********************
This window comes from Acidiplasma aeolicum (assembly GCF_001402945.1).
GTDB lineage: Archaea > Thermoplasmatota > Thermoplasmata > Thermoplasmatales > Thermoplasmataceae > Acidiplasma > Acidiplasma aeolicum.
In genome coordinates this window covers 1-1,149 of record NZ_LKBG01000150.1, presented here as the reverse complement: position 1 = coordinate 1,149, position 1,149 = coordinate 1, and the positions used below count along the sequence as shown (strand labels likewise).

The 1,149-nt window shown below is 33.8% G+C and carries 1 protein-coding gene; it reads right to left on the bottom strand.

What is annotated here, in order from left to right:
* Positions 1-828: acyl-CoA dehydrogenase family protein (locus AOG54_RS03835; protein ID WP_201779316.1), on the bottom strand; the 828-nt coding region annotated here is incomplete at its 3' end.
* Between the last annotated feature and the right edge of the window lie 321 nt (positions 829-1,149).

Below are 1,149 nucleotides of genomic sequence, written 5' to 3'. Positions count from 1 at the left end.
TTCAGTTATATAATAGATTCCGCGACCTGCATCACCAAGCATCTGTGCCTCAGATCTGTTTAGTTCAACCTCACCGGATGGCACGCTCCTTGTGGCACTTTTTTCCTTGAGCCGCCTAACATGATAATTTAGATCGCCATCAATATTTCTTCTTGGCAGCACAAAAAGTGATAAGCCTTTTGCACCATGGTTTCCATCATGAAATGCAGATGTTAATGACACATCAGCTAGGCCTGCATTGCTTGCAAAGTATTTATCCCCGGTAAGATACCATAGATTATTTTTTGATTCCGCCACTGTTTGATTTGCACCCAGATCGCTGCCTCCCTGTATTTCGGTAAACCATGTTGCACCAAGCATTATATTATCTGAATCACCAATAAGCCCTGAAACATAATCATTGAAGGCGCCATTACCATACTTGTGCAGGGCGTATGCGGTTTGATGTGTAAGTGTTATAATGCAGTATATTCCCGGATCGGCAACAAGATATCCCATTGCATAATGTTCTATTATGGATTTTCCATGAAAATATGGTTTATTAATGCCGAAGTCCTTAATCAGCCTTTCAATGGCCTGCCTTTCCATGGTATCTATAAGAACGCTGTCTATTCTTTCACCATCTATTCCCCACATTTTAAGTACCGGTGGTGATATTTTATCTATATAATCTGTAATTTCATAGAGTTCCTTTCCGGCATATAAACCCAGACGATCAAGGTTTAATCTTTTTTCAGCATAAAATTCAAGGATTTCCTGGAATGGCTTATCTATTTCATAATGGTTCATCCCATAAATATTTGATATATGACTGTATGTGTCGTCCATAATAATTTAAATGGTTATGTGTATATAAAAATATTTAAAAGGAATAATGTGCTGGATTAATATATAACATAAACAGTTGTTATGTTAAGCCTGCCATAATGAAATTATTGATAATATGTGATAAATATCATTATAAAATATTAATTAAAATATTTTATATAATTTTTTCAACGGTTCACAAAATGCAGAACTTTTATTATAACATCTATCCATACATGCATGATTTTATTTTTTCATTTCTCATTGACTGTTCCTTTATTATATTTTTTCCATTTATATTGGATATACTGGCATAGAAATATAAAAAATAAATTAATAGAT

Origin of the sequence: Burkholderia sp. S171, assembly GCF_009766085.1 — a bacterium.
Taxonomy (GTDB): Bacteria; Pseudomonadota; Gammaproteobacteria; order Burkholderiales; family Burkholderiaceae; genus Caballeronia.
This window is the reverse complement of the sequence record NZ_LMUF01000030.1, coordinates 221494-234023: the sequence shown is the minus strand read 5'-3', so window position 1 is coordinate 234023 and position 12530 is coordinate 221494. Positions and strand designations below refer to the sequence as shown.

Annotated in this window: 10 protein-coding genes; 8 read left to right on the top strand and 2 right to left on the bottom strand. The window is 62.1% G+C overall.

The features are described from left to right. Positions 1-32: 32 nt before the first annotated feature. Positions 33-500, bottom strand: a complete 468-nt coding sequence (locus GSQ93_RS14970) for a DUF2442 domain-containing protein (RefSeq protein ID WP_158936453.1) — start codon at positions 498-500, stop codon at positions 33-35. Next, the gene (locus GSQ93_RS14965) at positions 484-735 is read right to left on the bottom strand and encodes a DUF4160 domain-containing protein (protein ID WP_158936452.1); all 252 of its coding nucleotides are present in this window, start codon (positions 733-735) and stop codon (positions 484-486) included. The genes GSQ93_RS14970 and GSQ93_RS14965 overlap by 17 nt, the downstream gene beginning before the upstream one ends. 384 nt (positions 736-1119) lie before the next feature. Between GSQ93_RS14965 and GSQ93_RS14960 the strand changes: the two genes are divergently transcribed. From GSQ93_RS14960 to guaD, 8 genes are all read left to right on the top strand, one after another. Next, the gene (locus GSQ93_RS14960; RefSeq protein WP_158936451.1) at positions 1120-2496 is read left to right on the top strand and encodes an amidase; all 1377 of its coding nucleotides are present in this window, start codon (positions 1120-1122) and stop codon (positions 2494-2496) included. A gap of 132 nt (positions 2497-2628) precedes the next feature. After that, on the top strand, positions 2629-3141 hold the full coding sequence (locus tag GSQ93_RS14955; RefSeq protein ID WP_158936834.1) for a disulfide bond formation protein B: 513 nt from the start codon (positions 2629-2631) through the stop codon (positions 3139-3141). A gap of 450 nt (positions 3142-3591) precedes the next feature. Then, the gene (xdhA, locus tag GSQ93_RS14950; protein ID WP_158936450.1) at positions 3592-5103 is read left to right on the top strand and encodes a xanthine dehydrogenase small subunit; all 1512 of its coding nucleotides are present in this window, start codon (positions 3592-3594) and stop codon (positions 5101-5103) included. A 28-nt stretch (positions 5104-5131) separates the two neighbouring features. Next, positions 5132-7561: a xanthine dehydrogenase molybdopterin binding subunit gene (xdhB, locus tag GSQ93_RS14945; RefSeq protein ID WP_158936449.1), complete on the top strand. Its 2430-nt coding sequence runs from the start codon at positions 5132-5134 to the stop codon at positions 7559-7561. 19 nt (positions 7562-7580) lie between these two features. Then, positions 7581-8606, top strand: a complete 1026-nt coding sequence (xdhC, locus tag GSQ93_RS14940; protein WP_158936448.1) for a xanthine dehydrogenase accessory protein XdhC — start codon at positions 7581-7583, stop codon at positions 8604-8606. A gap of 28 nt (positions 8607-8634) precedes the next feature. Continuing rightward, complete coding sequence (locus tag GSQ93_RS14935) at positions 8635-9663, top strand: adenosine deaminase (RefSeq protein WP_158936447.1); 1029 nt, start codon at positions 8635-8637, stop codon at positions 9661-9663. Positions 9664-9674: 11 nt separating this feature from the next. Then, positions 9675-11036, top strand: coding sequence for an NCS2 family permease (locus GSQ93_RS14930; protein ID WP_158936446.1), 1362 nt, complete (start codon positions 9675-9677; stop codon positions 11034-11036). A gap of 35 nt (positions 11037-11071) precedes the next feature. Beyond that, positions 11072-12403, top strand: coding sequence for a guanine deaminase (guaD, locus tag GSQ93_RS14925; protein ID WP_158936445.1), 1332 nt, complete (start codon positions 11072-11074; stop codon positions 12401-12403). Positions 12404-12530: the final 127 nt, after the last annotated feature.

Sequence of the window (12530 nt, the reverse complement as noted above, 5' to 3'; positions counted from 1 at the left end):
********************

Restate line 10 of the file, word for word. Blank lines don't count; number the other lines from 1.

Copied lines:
Origin of the sequence: Burkholderia sp. S171, assembly GCF_009766085.1 — a bacterium.